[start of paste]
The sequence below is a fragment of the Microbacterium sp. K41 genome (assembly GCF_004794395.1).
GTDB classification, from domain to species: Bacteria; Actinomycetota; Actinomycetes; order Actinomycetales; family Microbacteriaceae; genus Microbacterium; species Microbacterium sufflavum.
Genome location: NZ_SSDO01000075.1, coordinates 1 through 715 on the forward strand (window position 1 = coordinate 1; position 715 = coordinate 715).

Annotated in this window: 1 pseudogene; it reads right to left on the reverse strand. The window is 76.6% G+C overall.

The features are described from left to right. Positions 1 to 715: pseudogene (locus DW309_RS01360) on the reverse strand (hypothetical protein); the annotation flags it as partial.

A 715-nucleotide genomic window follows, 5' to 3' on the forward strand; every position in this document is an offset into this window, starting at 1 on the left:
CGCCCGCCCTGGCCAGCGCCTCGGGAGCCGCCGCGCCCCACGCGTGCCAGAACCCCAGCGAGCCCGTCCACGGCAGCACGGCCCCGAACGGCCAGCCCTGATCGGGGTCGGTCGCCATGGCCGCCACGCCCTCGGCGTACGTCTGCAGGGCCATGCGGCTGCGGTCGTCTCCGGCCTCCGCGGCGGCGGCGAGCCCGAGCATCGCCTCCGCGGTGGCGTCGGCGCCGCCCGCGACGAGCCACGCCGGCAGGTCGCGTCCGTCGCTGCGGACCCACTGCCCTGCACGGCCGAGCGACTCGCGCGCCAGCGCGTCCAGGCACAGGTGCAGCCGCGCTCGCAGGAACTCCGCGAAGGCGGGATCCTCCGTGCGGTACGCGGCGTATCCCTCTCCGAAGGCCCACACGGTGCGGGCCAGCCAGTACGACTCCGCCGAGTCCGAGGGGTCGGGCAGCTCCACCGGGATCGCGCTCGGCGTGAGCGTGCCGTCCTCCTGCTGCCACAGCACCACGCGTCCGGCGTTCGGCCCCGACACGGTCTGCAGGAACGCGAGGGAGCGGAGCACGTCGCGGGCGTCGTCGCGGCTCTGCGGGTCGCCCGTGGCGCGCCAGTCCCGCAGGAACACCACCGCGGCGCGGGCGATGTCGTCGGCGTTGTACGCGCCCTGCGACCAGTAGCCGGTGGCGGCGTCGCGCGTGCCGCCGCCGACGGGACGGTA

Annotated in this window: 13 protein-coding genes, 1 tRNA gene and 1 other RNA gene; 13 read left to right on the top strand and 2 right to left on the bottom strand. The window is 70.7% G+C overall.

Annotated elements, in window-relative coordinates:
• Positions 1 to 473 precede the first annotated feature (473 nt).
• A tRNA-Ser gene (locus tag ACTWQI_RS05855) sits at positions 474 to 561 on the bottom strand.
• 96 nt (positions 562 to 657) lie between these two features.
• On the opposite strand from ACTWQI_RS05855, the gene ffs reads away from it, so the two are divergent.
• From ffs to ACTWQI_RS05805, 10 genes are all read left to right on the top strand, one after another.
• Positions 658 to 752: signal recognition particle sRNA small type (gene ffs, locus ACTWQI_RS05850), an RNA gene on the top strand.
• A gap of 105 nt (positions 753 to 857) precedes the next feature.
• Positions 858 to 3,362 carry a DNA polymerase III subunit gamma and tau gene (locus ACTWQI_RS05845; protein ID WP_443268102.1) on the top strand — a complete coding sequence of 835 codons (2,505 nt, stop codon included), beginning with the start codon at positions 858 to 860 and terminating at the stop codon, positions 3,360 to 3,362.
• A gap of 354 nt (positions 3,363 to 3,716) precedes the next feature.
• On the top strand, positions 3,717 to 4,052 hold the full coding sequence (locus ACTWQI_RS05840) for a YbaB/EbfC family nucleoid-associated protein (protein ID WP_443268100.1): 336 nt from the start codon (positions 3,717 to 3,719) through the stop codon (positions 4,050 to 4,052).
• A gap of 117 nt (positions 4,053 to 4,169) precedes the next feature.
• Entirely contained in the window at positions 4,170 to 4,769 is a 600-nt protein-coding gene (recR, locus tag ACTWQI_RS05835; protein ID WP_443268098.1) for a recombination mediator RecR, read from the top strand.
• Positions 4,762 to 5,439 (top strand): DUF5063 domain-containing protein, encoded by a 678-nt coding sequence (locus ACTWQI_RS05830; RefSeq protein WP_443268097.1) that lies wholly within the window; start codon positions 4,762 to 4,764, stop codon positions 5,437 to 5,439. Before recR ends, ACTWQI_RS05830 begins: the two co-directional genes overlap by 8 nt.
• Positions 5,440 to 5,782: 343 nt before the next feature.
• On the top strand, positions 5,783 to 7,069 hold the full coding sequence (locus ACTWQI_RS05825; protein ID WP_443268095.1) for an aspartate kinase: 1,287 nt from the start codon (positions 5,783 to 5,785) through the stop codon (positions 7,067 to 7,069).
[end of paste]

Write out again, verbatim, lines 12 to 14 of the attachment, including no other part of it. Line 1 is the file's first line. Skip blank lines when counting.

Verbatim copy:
• 96 nt (positions 562 to 657) lie between these two features.
• On the opposite strand from ACTWQI_RS05855, the gene ffs reads away from it, so the two are divergent.
• From ffs to ACTWQI_RS05805, 10 genes are all read left to right on the top strand, one after another.